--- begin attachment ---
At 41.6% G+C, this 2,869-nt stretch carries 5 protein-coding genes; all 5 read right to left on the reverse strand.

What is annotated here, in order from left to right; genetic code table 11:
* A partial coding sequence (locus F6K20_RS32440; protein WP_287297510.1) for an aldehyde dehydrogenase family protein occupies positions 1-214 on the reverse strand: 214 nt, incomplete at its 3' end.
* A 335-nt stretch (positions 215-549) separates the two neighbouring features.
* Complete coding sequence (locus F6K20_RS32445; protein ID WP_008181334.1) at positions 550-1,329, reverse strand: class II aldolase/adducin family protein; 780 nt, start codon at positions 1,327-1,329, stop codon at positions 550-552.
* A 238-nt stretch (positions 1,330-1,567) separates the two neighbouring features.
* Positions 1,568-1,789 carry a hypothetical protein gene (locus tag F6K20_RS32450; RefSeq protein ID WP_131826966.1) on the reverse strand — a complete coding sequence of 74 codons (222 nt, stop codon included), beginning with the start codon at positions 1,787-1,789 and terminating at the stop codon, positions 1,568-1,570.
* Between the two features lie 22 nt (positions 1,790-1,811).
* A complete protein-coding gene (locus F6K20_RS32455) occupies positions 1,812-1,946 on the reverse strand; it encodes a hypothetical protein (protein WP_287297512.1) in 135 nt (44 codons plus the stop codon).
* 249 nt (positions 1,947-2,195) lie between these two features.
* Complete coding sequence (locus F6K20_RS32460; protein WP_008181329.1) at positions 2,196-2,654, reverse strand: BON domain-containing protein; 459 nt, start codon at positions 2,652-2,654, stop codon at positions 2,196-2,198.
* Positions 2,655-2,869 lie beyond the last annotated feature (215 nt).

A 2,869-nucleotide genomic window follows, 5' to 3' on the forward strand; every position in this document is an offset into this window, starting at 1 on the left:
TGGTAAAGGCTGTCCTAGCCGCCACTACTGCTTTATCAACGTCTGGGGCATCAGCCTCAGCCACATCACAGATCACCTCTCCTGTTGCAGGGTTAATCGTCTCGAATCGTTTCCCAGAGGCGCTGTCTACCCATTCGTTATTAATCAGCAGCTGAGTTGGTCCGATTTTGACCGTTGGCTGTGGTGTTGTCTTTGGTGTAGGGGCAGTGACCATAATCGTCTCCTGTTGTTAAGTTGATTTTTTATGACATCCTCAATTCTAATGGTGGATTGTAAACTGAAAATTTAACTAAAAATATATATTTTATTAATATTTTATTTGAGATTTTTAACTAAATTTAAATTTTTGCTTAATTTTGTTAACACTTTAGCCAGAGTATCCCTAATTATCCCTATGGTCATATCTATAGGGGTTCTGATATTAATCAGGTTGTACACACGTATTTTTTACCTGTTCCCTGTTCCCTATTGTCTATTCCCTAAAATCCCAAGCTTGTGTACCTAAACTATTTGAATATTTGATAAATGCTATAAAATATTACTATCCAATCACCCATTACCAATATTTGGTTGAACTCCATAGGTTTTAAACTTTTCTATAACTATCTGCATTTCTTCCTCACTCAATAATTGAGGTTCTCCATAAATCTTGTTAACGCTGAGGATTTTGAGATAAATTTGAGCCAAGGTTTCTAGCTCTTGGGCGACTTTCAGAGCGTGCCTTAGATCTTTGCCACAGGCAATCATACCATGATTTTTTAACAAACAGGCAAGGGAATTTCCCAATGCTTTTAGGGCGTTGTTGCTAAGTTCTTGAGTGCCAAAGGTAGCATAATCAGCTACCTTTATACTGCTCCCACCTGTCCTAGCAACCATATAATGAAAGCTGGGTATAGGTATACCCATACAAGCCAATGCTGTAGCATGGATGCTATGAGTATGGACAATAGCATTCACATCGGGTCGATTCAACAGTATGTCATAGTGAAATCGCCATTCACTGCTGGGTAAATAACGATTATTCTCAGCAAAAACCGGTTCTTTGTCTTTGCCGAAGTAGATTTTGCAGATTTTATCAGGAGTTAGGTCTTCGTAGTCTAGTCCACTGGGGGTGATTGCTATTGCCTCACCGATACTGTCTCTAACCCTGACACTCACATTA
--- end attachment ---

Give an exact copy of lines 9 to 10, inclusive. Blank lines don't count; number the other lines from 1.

* A complete protein-coding gene (locus F6K20_RS32455) occupies positions 1,812-1,946 on the reverse strand; it encodes a hypothetical protein (protein WP_287297512.1) in 135 nt (44 codons plus the stop codon).
* 249 nt (positions 1,947-2,195) lie between these two features.